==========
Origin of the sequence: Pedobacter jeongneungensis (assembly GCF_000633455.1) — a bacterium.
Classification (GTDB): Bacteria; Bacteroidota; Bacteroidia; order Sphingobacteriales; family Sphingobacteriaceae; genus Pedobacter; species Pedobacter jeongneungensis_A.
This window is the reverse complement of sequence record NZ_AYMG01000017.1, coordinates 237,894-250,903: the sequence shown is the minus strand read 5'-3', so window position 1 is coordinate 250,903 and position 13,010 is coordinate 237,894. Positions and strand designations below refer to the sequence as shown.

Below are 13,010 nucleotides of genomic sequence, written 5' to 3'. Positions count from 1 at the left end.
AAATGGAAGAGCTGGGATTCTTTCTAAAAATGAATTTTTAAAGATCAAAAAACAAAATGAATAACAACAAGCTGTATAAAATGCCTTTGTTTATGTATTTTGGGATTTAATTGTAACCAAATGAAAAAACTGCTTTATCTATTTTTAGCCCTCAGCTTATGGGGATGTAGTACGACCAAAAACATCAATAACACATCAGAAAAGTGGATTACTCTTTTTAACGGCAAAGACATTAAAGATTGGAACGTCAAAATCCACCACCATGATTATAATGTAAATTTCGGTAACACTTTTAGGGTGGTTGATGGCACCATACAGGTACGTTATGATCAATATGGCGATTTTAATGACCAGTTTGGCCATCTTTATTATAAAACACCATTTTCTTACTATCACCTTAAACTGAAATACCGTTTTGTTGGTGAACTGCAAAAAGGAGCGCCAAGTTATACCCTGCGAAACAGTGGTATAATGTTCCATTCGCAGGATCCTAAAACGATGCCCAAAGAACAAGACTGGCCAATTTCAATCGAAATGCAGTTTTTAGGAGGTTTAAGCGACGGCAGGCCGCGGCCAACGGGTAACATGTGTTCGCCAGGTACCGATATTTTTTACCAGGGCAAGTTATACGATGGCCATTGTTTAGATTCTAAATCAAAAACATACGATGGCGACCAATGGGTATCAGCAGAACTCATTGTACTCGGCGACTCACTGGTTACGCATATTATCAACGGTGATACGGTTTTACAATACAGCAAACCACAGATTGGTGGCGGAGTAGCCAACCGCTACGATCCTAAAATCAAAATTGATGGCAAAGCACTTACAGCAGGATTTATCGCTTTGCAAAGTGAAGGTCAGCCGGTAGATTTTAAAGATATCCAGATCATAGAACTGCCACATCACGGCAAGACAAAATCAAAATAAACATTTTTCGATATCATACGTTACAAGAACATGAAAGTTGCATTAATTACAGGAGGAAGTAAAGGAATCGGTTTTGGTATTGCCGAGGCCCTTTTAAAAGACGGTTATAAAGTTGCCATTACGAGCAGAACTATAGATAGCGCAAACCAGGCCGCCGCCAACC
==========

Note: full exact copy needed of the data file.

Origin of the sequence: Pedobacter jeongneungensis (assembly GCF_000633455.1) — a bacterium.
Classification (GTDB): Bacteria; Bacteroidota; Bacteroidia; order Sphingobacteriales; family Sphingobacteriaceae; genus Pedobacter; species Pedobacter jeongneungensis_A.
This window is the reverse complement of sequence record NZ_AYMG01000017.1, coordinates 237,894-250,903: the sequence shown is the minus strand read 5'-3', so window position 1 is coordinate 250,903 and position 13,010 is coordinate 237,894. Positions and strand designations below refer to the sequence as shown.

Below are 13,010 nucleotides of genomic sequence, written 5' to 3'. Positions count from 1 at the left end.
AAATGGAAGAGCTGGGATTCTTTCTAAAAATGAATTTTTAAAGATCAAAAAACAAAATGAATAACAACAAGCTGTATAAAATGCCTTTGTTTATGTATTTTGGGATTTAATTGTAACCAAATGAAAAAACTGCTTTATCTATTTTTAGCCCTCAGCTTATGGGGATGTAGTACGACCAAAAACATCAATAACACATCAGAAAAGTGGATTACTCTTTTTAACGGCAAAGACATTAAAGATTGGAACGTCAAAATCCACCACCATGATTATAATGTAAATTTCGGTAACACTTTTAGGGTGGTTGATGGCACCATACAGGTACGTTATGATCAATATGGCGATTTTAATGACCAGTTTGGCCATCTTTATTATAAAACACCATTTTCTTACTATCACCTTAAACTGAAATACCGTTTTGTTGGTGAACTGCAAAAAGGAGCGCCAAGTTATACCCTGCGAAACAGTGGTATAATGTTCCATTCGCAGGATCCTAAAACGATGCCCAAAGAACAAGACTGGCCAATTTCAATCGAAATGCAGTTTTTAGGAGGTTTAAGCGACGGCAGGCCGCGGCCAACGGGTAACATGTGTTCGCCAGGTACCGATATTTTTTACCAGGGCAAGTTATACGATGGCCATTGTTTAGATTCTAAATCAAAAACATACGATGGCGACCAATGGGTATCAGCAGAACTCATTGTACTCGGCGACTCACTGGTTACGCATATTATCAACGGTGATACGGTTTTACAATACAGCAAACCACAGATTGGTGGCGGAGTAGCCAACCGCTACGATCCTAAAATCAAAATTGATGGCAAAGCACTTACAGCAGGATTTATCGCTTTGCAAAGTGAAGGTCAGCCGGTAGATTTTAAAGATATCCAGATCATAGAACTGCCACATCACGGCAAGACAAAATCAAAATAAACATTTTTCGATATCATACGTTACAAGAACATGAAAGTTGCATTAATTACAGGAGGAAGTAAAGGAATCGGTTTTGGTATTGCCGAGGCCCTTTTAAAAGACGGTTATAAAGTTGCCATTACGAGCAGAACTATAGATAGCGCAAACCAGGCCGCCGCCAACC